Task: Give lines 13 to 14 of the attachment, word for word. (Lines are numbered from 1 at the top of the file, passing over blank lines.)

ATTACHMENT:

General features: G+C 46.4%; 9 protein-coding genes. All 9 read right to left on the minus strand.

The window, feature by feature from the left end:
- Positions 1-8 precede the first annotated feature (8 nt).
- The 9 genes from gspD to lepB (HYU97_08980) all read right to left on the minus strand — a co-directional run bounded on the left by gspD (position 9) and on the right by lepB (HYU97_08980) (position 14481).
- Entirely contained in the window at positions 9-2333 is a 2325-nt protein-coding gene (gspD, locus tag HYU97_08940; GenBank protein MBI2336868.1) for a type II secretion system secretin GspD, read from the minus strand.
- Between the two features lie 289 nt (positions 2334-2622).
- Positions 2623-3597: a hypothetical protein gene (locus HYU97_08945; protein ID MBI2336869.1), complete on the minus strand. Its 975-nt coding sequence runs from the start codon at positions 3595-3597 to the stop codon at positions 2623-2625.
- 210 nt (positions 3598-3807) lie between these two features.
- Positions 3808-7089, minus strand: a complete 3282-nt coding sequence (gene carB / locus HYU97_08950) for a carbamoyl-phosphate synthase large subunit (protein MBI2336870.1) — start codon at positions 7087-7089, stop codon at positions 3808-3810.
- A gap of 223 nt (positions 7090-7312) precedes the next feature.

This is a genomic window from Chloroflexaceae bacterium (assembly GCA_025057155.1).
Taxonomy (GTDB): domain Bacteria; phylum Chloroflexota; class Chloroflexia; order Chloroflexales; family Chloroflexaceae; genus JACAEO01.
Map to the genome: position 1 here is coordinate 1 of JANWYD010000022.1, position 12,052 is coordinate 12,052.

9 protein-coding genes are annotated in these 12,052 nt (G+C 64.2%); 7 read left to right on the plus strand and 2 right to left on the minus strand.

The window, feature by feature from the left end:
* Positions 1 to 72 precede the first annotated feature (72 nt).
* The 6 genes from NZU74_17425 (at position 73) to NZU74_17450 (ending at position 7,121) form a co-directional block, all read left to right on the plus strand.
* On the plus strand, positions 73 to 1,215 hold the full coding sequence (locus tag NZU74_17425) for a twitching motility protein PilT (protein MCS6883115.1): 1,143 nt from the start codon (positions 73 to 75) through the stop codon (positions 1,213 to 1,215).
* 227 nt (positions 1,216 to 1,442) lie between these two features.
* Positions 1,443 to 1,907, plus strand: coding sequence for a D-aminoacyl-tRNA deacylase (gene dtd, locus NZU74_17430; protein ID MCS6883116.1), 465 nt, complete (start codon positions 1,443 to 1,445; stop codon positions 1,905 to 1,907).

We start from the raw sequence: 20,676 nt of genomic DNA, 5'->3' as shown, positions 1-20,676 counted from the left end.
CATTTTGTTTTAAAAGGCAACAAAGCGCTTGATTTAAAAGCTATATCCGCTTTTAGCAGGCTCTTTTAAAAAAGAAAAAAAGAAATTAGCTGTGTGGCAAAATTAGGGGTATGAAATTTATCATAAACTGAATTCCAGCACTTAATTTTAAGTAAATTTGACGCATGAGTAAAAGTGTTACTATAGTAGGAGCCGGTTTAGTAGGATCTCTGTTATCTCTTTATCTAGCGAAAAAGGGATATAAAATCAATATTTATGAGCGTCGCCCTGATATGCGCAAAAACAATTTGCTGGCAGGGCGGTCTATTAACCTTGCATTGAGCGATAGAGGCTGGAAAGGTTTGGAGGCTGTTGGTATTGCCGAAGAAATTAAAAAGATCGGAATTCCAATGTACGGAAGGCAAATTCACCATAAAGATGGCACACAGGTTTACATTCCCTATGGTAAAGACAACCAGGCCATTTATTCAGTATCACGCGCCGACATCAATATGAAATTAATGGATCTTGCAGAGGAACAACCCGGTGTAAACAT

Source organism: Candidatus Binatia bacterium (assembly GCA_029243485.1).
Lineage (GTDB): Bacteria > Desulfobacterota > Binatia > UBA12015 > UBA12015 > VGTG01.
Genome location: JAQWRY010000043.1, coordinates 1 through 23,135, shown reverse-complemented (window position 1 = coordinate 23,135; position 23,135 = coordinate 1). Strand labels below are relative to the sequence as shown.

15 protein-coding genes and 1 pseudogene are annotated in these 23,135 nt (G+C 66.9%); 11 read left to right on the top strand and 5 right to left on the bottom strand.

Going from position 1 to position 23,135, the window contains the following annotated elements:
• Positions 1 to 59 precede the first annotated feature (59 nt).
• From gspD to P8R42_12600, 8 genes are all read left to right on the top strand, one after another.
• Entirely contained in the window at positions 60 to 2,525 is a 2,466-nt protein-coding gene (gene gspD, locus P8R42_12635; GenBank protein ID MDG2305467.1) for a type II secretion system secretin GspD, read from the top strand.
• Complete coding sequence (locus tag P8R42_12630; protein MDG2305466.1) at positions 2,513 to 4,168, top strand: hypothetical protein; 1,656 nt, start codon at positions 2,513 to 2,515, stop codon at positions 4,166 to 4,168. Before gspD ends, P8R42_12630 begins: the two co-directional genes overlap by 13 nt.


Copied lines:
Map to the genome: position 1 here is coordinate 1 of JANWYD010000022.1, position 12,052 is coordinate 12,052.

9 protein-coding genes are annotated in these 12,052 nt (G+C 64.2%); 7 read left to right on the plus strand and 2 right to left on the minus strand.